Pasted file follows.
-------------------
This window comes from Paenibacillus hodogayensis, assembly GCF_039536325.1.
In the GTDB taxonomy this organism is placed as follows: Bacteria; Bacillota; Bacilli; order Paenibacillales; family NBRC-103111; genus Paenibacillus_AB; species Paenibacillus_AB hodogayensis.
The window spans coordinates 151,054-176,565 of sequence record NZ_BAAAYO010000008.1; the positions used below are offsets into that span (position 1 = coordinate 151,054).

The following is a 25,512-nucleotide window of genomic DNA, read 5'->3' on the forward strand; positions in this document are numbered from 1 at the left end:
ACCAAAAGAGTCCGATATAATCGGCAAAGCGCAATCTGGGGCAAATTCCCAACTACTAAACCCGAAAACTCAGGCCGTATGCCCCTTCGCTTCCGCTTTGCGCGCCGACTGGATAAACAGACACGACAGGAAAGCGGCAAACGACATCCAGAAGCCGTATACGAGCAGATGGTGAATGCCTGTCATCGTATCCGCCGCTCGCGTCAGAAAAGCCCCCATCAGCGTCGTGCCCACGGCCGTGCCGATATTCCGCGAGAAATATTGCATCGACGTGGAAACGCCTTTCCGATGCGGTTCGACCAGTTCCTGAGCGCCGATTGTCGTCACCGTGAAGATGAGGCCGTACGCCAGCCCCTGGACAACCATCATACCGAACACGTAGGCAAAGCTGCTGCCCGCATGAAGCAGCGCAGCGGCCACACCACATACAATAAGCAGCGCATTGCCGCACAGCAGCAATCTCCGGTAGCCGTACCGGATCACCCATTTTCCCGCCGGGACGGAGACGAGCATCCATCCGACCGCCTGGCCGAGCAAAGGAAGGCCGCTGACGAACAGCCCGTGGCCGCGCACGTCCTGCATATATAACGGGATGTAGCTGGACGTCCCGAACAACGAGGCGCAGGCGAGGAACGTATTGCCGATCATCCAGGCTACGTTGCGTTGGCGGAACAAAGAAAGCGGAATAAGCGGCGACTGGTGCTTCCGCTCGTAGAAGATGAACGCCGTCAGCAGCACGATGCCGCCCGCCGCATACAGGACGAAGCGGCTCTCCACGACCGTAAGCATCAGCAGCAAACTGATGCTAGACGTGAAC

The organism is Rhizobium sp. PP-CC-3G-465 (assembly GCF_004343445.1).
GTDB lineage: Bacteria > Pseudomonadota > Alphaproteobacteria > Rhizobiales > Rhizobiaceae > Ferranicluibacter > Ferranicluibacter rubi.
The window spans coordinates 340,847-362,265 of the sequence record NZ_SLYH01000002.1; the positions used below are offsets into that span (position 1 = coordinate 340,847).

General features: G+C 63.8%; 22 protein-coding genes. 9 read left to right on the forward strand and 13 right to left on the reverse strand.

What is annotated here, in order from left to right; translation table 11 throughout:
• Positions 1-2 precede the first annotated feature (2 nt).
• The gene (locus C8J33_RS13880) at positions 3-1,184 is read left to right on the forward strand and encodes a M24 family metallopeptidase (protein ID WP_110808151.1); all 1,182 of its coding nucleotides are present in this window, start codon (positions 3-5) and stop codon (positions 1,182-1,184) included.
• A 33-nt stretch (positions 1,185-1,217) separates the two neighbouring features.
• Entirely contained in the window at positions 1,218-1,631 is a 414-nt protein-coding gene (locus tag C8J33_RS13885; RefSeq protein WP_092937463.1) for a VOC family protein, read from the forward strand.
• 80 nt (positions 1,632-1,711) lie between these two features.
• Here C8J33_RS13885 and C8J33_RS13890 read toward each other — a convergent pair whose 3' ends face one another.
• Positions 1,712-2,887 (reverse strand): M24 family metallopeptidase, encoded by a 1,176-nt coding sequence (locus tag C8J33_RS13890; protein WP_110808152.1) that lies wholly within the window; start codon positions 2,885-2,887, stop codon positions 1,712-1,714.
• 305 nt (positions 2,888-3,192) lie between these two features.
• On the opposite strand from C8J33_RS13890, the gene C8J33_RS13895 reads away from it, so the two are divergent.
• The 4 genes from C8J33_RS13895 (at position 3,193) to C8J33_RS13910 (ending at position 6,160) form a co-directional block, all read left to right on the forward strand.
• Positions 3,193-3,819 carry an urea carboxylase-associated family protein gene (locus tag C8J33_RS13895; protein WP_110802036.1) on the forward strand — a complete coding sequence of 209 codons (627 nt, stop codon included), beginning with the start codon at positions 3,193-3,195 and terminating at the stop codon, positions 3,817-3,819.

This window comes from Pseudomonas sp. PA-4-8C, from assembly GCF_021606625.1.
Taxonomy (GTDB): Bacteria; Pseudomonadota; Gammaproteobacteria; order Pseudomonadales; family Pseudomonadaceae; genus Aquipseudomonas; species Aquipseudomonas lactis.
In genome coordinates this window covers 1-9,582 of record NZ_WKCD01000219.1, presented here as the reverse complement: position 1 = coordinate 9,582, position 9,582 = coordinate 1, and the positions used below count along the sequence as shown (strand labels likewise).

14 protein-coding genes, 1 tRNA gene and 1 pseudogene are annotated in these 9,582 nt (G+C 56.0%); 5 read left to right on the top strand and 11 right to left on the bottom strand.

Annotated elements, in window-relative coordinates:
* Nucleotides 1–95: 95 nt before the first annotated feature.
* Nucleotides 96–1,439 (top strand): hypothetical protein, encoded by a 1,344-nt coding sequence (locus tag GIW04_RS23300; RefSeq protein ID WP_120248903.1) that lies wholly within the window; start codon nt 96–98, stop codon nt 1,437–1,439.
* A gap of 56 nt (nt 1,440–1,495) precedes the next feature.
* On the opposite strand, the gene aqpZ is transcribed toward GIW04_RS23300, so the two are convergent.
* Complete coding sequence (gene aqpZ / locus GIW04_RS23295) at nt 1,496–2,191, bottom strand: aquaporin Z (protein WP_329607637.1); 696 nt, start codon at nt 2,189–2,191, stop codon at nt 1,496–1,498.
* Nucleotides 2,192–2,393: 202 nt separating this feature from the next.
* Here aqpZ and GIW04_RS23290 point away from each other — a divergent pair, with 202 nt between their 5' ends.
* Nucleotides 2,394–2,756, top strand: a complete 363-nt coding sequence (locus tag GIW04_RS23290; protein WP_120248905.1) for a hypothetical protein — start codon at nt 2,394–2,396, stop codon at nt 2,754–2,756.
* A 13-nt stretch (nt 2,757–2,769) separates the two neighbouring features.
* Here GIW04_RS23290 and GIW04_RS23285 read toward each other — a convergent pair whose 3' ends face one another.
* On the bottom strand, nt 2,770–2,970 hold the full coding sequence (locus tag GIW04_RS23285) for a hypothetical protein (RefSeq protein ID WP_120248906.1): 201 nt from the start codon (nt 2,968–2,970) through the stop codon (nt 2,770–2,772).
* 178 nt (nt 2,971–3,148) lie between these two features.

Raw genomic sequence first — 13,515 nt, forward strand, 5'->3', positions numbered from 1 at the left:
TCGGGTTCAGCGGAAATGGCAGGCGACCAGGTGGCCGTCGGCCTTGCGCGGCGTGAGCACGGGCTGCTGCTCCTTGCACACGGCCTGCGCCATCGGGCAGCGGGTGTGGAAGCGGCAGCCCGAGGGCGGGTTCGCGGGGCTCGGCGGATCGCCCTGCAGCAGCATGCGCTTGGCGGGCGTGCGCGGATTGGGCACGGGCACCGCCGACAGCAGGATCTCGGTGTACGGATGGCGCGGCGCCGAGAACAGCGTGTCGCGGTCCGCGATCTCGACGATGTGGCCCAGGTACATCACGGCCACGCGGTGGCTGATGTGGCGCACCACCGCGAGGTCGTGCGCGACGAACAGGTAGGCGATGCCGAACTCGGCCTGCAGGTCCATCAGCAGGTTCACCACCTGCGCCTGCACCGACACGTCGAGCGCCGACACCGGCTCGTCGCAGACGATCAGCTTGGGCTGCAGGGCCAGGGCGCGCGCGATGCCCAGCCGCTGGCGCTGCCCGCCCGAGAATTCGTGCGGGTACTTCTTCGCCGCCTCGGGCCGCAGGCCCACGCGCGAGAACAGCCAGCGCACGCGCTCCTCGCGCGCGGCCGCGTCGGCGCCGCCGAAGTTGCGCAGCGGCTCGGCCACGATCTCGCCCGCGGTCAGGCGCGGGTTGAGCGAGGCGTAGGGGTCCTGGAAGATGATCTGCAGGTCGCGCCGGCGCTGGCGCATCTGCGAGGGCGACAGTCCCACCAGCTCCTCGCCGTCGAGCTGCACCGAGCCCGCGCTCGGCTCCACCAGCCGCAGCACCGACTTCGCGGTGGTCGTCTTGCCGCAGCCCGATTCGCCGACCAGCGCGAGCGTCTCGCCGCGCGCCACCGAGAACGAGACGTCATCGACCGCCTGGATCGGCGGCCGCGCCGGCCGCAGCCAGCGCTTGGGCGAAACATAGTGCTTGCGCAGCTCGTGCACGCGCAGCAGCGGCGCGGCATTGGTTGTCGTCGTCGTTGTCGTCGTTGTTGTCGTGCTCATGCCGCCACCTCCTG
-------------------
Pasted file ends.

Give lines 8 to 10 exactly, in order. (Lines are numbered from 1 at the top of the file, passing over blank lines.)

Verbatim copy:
The window spans coordinates 340,847-362,265 of the sequence record NZ_SLYH01000002.1; the positions used below are offsets into that span (position 1 = coordinate 340,847).

General features: G+C 63.8%; 22 protein-coding genes. 9 read left to right on the forward strand and 13 right to left on the reverse strand.

What is annotated here, in order from left to right; translation table 11 throughout: